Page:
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Karakalpakstan: Dauletmurat Tajimuratov transfer from prison to colony and his life is under threat

On July 8, Dauletmurat Tajimuratov was transferred from a prison to a maximum-security colony within the same penal institution No. 11 in Navoi. Although both facilities are in the same area and have one director, they are separated by a wall. Tajimuratov was sentenced to 16 years in the strict-regime colony, with the first two years to be served in prison. The differences between the prison and the maximum-security colony include the frequency of family visits and the amount of food and necessity packages allowed from family members, both of which are significantly higher in the colony. Additionally, the colony allows convicts to spend more time outside their cells, eat in a common dining facility, and live in larger rooms with more people. The detainees in prison regime spend almost 24 hours in a cell, with no more than an hour of outdoor walk per day.

Dauletmurat Tajimuratov’s lawyer, Sergei Mayorov, contends that numerous injustices and procedural violations occurred throughout Tajimuratov’s trial. Mayorov specifically criticizes the court’s decision to confine Tajimuratov in both a prison regime and a maximum-security colony, asserting that this was unjust and contrary to legal procedures. Mayorov argues that Tajimuratov, who had no prior convictions, should have been sentenced to a general-regime colony instead. He points out that the court’s ruling on January 31, 2023, falsely assumed Tajimuratov had a previous conviction justifying high-security imprisonment, which was not the case.

Tajimuratov had been previously sentenced to two years on December 9, 2016, but was released on March 17, 2017, under Article 73 of the Criminal Code. By March 17, 2021, his conviction was expunged under Article 78, paragraph 1(d), which clears records after four years for sentences under five years. In April and May 2021, Tajimuratov was granted an attorney’s license and certificate, which he could not have obtained with a criminal record. Furthermore, the Kungrad Civil Court ruled in his favor in case No2-2301-2105/12372, awarding him compensation for moral damage from individuals who falsely claimed he had criminal records by 2021. These claims were proven false as his convictions had been cleared by then. On February 18, 2022, the Kungrad Court reaffirmed this and awarded him compensation, citing that official records from and the Ministry of Internal Affairs confirmed he had no convictions as of September 15, 2020. Therefore, the court’s decision to sentence Tajimuratov to maximum security imprisonment was illegal. He should have only been sentenced to a general regime colony as a person without a prior conviction.

Moreover, Renat Tajimuratov, Dauletmurat’s brother and defender in his letter to Sergei Mayorov mentioned that Dauletmurat should be transferred to “KIN-22”. Former law enforcement and civil service officers are serving their sentences in this colony. Dauletmurat Tajimuratov, by virtue of his career as a lawyer working in various government agencies, should also have the right to serve his sentence in “KIN-22”. In addition, it was previously reported by Dauletmurat that he was beaten in prison and was threatened by the prison director, who threatened him to revoke his transfer to colony and return him to prison regime.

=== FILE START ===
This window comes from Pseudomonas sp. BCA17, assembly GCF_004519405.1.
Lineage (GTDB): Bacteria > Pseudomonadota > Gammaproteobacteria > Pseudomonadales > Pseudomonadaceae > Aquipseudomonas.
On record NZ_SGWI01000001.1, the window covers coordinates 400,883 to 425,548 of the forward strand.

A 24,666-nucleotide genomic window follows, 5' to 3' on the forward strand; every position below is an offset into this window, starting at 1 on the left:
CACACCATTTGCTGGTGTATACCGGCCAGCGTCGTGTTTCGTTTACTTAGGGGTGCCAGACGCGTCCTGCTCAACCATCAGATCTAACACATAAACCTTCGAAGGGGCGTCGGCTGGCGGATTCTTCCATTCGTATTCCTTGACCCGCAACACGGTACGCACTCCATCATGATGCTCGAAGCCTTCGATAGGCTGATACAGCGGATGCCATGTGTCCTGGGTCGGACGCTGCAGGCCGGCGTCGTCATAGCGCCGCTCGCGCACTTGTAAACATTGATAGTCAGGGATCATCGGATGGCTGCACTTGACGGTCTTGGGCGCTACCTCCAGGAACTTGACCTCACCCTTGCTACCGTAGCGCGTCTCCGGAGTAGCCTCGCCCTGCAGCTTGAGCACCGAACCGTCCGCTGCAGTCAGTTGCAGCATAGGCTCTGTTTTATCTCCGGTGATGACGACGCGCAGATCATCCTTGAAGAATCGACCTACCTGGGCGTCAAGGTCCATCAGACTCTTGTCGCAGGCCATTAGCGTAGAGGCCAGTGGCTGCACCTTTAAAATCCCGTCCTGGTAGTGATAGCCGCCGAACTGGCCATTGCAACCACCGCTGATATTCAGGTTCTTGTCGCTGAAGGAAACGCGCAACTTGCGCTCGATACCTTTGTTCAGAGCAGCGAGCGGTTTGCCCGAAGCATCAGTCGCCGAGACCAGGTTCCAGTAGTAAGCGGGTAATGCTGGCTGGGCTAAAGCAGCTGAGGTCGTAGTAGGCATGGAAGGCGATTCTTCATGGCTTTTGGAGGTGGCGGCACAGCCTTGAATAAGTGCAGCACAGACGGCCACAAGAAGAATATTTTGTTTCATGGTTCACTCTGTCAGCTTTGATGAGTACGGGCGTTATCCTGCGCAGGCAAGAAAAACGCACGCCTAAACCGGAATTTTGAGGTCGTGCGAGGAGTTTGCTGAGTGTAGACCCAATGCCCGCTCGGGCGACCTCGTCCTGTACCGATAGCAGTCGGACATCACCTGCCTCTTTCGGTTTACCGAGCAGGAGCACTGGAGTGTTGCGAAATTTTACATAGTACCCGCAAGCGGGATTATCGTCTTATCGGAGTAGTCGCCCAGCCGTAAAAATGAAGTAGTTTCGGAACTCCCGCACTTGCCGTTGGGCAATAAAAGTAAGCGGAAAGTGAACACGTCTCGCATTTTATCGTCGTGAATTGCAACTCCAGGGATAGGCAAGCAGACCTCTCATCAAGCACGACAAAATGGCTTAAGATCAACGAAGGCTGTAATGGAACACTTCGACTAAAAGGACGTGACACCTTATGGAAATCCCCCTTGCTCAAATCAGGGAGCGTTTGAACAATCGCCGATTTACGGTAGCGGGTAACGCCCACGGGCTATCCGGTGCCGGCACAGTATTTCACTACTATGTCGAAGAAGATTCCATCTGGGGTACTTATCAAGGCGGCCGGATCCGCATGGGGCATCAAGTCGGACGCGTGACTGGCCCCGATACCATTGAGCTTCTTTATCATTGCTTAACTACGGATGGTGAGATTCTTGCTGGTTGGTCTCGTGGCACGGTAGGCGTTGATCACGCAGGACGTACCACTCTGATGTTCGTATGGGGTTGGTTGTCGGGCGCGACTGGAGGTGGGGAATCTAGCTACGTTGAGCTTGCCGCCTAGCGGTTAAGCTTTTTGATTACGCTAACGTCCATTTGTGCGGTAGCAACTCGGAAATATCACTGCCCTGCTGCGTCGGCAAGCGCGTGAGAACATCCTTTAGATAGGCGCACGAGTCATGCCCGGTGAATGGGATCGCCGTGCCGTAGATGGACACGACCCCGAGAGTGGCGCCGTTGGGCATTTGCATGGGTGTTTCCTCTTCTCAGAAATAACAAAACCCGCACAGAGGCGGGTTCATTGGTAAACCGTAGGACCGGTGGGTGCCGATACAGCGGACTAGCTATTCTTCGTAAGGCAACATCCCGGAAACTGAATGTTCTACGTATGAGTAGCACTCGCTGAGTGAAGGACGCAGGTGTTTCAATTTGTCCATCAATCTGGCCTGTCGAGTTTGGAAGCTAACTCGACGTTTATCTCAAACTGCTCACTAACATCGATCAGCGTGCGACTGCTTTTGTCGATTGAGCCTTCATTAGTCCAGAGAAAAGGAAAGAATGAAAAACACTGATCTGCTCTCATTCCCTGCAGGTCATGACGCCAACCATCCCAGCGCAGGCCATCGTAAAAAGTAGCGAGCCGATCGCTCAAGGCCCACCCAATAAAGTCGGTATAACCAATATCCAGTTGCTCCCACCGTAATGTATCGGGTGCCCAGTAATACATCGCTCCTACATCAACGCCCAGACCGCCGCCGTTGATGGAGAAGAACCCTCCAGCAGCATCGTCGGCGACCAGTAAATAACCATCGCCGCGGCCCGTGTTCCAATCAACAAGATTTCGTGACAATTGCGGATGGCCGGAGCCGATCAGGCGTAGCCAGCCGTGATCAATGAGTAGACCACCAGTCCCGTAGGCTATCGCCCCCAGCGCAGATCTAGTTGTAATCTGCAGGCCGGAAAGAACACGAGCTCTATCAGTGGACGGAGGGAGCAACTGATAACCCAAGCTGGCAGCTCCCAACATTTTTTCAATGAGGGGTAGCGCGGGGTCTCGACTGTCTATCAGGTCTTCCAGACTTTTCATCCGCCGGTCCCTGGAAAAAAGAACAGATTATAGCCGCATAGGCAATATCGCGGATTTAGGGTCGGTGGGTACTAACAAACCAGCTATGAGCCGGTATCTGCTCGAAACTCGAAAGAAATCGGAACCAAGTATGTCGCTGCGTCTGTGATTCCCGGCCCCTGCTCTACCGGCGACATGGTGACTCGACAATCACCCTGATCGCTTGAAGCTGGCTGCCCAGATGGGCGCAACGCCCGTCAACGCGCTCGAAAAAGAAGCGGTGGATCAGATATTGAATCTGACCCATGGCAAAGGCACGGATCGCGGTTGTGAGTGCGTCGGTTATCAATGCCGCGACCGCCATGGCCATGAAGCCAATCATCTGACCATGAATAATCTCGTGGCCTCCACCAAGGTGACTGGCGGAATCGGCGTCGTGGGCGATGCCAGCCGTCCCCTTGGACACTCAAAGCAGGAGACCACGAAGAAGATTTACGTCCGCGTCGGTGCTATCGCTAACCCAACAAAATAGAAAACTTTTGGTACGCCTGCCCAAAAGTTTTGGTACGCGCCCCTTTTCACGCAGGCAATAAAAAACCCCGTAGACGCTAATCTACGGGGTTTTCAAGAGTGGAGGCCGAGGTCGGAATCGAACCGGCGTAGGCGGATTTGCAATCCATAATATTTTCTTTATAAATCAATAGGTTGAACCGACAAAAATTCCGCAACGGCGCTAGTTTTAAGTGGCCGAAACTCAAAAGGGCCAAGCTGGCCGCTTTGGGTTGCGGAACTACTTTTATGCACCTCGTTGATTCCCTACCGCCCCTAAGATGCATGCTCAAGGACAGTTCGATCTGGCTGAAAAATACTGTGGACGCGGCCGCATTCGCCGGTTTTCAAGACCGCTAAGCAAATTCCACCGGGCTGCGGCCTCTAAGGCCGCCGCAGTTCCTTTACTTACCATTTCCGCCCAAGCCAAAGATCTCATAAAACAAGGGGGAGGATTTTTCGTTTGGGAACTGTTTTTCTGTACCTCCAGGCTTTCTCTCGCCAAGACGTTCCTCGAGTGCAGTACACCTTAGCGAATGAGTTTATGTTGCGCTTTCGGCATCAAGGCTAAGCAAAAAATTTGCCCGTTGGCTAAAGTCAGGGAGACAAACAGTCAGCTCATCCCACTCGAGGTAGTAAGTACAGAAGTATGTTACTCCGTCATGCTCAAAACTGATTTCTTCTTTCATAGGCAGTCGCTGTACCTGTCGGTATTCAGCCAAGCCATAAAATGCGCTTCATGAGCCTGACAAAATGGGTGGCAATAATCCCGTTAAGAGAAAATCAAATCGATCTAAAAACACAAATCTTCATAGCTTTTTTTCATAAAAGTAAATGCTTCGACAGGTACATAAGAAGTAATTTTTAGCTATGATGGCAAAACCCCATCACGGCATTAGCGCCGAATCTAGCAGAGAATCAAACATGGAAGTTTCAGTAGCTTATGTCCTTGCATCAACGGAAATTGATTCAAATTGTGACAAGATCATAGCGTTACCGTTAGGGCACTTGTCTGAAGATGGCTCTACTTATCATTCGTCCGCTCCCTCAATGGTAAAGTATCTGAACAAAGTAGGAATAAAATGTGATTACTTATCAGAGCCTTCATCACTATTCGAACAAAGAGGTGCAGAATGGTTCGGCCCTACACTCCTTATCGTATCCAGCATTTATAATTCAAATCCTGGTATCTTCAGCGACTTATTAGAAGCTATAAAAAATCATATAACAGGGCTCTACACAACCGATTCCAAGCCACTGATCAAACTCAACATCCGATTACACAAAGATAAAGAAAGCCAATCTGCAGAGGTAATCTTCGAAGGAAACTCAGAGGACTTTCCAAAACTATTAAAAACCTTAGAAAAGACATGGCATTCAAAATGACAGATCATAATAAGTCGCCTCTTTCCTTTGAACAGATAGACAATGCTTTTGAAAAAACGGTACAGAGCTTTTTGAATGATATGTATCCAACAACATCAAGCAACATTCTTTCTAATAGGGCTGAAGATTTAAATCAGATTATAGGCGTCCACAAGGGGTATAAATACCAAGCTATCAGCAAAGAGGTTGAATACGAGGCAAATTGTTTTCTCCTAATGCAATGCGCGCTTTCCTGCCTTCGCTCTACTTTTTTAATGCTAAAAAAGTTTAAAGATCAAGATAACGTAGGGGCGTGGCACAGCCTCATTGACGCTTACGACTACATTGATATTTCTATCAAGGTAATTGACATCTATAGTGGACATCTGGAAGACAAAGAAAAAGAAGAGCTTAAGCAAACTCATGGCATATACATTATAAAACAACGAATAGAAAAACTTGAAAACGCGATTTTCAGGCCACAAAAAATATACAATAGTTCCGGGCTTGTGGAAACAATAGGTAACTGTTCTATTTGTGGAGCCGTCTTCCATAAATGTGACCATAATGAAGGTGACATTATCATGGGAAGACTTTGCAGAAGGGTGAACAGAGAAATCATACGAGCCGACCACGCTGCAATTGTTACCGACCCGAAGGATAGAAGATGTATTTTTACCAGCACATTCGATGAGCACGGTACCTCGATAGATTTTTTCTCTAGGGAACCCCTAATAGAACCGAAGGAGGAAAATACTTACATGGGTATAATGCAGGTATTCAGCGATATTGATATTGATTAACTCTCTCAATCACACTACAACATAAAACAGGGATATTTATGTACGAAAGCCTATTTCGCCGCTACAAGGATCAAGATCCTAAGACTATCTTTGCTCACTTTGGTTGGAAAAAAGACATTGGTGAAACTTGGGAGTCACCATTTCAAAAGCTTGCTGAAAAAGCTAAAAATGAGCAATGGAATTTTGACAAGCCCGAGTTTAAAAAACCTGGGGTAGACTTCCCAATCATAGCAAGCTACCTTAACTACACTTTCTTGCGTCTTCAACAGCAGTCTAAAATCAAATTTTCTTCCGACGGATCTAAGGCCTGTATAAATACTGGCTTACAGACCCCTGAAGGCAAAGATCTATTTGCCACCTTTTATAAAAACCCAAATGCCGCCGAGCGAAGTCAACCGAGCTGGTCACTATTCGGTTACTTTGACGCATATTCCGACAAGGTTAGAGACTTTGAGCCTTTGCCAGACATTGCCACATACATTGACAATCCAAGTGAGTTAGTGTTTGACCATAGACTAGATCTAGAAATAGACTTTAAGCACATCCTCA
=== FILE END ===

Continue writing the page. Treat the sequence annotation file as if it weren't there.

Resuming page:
Given that his transfer was carried out to a colony in the same facility and under the supervision of the same director, there is a significant risk of provocations and threats to Dauletmurat’s life. In addition, Renat Tajimuratov, despite having the right to visit Dauletmurat as his defender, still experiences difficulties with visits due to artificially created obstacles. This right of visitations should not be restricted.

Attorney Sergei Mayorov has also sent an open letter to President of Uzbekistan Shavkat Mirziyoyev, as well as to the General Prosecutor and the Ministry of Internal Affairs, regarding the violations of Dauletmurat Tajimuratov’s rights as a prisoner in prison No. 11 in Navoi. Mayorov alleges that the prison administration is deliberately attempting to psychologically and physically harm Dauletmurat Tajimuratov. Mayorov outlines several grievances, including inhumane treatment by the prison administration and obstruction of Tajimuratov’s rights to seek justice. Specifically, Mayorov points out that the prison administration is impeding Tajimuratov’s ability to correspond freely with his attorney, interfering with attorney-client privilege by scrutinizing all correspondence and documents. These actions of the administration of prison No. 11 highlight the arbitrary and unlawful practices within Uzbekistan’s prison system.

Freedom for Eurasia urges the government of Uzbekistan to ensure Dauletmurat Tajimuratov’s safety, protect his right to adequate conditions in prison, and ensure his fundamental rights are respected, including visits from relatives and attorneys, receiving packages, and access to information and news.

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